Last April was the 150th anniversary of the start of the American Civil War. High school social studies teachers of the subject, and many American textbooks for that matter, tend to outline it as a conflict between North and South. In reality, the Civil War was a Western war, and one that redefined an entire nation: North, South, and most importantly, West.
Left out of the history books, and almost completely faded from historical memory, is the curious character of Asbury Harpending (who forgets a name like that?), and a plot by Southern elites that, if it was successful, would have delivered California to the Confederacy in a single move. Such an event would not only have ensured a Confederate victory, but would have fundamentally altered the course of American history.
By the 1860s, San Francisco was the heart of California. In only a decade’s time, San Francisco was the largest city on the West Coast. One historian noted, “What had taken New York 190 years to accomplish, or Philadelphia 120 and Boston 200, San Francisco had achieved only in 8.” The city held three-fourths of the state’s resources and one-fourth of its population. Its manufactures generated significant amounts of goods and its businesses, farms, industries, and merchants, employed the most workers. Finally, making San Francisco vital to California and the Union was the amount of gold leaving the San Francisco Bay. Each ship that left the Bay for the east coast of the United States, carried anywhere from $1 million to $3 million worth in gold. Ulysses S. Grant said, “I do not know what we could do in this great national emergency were it not for the gold sent from California.”
Asbury Harpending arrived in California with nothing more than a revolver and a 5-dollar note. His memoirs, which he wrote at the end of his life, told a tale of a secret society formed San Francisco in 1861. One day, thirty men, all Southern sympathizers, gathered in the home of an unknown wealthy San Franciscan. After swearing an oath of secrecy, the unnamed leader, whom they all called “General,” gave them their orders. Each man was to assemble a band of one-hundred men and “organize an army of Southern sympathizers, sufficient in number to beat down any armed resistance.” Then, together, they would seize the arsenal at Benicia, which housed all of California’s arms and munitions, and Alcatraz Island—the largest military fort west of the Mississippi.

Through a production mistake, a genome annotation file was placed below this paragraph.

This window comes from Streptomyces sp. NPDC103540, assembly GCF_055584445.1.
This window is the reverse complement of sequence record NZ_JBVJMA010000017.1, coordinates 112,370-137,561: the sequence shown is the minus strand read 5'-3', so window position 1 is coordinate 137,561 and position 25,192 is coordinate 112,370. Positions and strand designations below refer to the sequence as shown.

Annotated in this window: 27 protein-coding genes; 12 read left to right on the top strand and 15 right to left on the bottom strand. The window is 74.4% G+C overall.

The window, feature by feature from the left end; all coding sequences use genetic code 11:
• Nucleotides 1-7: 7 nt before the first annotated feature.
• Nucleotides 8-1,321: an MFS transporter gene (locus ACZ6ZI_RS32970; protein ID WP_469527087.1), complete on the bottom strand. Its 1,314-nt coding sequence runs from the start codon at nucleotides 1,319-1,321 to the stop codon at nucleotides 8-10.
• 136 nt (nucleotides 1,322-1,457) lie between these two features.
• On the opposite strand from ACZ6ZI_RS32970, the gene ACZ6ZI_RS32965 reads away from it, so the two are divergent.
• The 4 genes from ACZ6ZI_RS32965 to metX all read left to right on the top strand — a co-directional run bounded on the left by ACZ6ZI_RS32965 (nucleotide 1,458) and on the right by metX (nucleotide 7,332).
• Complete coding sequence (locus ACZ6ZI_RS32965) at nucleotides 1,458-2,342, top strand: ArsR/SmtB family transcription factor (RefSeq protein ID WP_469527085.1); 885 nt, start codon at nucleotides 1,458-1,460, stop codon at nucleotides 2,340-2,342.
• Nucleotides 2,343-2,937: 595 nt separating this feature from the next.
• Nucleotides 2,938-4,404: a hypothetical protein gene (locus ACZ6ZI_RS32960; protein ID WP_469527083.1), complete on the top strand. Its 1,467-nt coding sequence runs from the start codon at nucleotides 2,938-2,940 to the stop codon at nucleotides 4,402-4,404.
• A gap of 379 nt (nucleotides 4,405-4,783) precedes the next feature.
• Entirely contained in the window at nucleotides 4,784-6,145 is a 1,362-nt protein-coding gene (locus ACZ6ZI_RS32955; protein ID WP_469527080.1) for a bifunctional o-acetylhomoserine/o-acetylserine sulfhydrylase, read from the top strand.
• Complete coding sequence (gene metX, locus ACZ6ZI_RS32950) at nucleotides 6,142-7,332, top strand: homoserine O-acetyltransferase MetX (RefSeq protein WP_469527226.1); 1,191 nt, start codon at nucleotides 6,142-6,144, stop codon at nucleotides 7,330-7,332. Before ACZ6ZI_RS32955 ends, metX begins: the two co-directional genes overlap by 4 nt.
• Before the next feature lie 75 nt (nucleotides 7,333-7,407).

At the start of the war, the Commander of the Pacific was General Albert Sydney Johnston. Johnson was born in Kentucky, a hero of the Texas revolution, and was in a position to hand over the entire Western coast to the Confederacy. Harpending later wrote, “This was the man who had the fate of California absolutely in his hands. No one doubted the drift of his inclinations (35).” Johnson, however, had heard rumors of a plot. According to the Congressional Record, for safekeeping, he ordered the 10,000 muskets, 150,000 rounds of ammunition, and percussion caps located at Benicia Arsenal moved to Fort Alcatraz.
If this plot had been successful, it would have meant a complete capitulation from the people of San Francisco and would have fundamentally altered the course of the war. Putting California in play during the Civil War would have altered Union strategy. Union generals would need to divert troops to California, a lengthy journey by land, and an even longer one by sea, taking soldiers away from the South. In that time, the secessionists could have consolidated their numbers, prepared for their defense, and sat and waited for the Union army. It also would have torn apart California politics, as the Democrats and Copperheads had an active presence in San Francisco and other California cities. With military might behind them, there could have been the possibility for another situation similar to bleeding Kansas. With Alcatraz and Fort Point in the hands of secessionists, nothing remaining could have protected the West Coast. In addition, the gold that exited the Bay would not have made its way to the Northern lines, but down through Arizona, New Mexico, and into Texas and the Confederacy.
Such an event would have altered the course of American history because the Confederacy might have won the war. With the plot dead, the Committee of Thirty disbanded, each going their separate way. “And the rest,” as the cliché goes, “is history.” For other stories from the life of Asbury Harpending, his memoirs, The Great Diamond Hoax and Other Stirring Incidents in the Life of Asbury Harpending, is available on Google Books.
 Rodger Lotchin, San Francisco, 1846-1856 (New York: Oxford University Press, 1974), 30.
 T.F. Cronise, The Natural Wealth of California (San Francisco: H.H. Bancroft, 1868), 80. For extensive descriptions of virtually every manufacture, see Chapter XI, page 596.
 Qtd. in Leonard Richards, The California Gold Rush and the Coming of the Civil War (New York: Alfred Knopf, 2007), 230.
 Asbury Harpending, The Great Diamond Hoax and Other Stirring Incidents in the Life of Asbury Harpending (San Francisco: James H. Barry Co., 1913), 26-30.
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